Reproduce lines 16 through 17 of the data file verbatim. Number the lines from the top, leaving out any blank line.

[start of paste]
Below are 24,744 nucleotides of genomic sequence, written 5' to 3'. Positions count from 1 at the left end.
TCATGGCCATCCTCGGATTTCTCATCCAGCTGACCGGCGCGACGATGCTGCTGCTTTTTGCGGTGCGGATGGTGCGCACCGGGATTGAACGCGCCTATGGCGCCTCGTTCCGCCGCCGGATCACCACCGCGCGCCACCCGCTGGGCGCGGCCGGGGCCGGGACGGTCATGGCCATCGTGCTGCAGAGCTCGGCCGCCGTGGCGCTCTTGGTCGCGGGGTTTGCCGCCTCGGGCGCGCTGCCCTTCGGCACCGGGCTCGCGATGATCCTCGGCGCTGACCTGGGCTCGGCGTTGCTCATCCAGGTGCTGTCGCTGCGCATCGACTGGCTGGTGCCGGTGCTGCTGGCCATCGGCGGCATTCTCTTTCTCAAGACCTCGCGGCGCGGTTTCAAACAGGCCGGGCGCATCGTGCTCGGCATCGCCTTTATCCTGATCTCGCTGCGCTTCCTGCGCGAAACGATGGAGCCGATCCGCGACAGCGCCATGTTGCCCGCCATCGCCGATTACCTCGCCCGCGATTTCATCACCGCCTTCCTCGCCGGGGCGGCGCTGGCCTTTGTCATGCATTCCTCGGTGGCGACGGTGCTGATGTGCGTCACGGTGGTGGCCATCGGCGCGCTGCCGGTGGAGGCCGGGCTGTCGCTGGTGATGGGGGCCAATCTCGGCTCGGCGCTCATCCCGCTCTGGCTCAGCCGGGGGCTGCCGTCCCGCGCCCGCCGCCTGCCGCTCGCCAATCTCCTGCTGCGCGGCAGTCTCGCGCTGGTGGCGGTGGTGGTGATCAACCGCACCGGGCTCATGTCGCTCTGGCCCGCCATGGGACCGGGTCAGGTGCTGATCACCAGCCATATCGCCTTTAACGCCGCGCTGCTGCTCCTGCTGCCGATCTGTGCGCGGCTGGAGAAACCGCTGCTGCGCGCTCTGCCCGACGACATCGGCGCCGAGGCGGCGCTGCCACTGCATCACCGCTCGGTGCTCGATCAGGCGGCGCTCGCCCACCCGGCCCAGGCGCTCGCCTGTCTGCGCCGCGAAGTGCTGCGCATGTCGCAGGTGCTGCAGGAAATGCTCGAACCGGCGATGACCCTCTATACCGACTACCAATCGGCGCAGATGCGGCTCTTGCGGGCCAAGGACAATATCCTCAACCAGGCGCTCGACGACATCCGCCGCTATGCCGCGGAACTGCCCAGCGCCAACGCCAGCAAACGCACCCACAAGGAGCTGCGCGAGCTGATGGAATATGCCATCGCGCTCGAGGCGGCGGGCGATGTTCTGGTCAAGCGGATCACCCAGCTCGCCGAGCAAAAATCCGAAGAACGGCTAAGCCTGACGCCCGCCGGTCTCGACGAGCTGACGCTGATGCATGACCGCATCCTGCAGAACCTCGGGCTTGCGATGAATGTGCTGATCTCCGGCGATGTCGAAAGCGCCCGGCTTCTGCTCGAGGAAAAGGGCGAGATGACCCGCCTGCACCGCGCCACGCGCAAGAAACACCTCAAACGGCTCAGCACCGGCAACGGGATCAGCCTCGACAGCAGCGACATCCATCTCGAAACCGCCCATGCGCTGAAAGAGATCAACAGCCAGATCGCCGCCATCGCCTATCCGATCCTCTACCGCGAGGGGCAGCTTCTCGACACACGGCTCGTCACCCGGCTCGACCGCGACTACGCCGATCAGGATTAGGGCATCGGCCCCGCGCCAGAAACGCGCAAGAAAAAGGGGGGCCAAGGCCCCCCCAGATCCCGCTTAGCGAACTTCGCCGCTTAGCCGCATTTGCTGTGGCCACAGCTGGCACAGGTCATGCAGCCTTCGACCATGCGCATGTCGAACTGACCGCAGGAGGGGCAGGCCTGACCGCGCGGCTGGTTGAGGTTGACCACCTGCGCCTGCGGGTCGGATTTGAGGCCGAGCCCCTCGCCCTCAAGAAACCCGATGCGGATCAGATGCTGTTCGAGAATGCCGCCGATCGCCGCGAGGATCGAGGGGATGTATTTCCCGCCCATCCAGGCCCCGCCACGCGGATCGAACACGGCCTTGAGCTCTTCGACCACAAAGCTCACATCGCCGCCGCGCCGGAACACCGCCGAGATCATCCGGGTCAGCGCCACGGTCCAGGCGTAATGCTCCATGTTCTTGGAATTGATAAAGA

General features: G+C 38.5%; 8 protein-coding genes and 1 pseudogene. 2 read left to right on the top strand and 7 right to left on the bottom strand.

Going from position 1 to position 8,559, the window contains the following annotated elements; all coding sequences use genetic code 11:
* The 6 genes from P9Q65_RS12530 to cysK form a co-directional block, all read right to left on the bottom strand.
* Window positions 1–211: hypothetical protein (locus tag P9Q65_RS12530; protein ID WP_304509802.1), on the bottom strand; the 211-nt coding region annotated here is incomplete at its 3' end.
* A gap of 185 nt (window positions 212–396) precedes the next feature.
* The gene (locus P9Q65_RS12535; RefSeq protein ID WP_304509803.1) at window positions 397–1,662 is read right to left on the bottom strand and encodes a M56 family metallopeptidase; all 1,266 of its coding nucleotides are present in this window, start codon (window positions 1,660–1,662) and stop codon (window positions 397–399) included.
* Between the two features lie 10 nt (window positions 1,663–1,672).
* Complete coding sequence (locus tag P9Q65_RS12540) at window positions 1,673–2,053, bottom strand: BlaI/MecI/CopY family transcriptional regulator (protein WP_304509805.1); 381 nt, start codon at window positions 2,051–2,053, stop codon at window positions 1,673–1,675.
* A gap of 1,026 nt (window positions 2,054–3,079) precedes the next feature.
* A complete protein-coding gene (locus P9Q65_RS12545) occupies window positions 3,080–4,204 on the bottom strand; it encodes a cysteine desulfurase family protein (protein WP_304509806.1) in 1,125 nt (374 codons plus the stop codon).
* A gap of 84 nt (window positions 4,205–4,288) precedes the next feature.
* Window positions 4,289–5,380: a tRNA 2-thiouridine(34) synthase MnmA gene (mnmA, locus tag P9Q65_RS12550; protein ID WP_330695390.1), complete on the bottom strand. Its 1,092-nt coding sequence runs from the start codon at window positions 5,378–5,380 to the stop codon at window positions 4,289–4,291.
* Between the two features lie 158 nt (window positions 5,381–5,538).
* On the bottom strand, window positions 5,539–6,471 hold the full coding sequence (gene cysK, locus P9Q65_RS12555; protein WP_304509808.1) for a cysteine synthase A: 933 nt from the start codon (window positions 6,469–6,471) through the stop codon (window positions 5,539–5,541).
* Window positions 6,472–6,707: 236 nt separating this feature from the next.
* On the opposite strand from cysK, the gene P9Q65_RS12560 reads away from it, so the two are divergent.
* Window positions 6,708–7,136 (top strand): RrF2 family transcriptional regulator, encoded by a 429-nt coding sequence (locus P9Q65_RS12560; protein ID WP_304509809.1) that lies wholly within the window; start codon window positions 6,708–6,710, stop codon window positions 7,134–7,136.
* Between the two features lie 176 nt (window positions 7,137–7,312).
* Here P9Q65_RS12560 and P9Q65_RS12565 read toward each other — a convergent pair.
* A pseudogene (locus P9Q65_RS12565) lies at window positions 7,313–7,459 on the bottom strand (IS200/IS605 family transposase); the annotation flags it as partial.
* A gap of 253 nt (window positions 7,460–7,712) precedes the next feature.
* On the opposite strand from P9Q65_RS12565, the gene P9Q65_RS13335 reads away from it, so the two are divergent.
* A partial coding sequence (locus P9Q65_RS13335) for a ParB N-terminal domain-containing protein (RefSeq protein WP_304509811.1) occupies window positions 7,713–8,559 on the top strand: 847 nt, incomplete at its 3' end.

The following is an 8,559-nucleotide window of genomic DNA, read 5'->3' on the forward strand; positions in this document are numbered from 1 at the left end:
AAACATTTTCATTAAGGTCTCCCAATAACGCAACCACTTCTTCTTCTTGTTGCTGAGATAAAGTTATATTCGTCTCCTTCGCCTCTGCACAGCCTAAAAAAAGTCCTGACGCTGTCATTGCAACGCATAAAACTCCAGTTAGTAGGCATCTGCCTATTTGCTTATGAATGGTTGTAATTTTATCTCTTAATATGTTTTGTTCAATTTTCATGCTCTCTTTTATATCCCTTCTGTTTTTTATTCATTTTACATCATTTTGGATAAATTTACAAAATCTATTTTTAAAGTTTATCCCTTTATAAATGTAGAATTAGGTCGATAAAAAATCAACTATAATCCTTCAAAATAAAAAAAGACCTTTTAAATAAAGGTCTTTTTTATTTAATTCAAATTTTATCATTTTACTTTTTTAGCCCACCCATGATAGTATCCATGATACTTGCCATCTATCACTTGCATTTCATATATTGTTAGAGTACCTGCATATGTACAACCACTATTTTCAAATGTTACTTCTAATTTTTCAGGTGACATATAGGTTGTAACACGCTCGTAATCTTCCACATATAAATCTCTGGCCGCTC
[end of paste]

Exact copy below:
* On the bottom strand, window positions 5,539–6,471 hold the full coding sequence (gene cysK, locus P9Q65_RS12555; protein WP_304509808.1) for a cysteine synthase A: 933 nt from the start codon (window positions 6,469–6,471) through the stop codon (window positions 5,539–5,541).
* Window positions 6,472–6,707: 236 nt separating this feature from the next.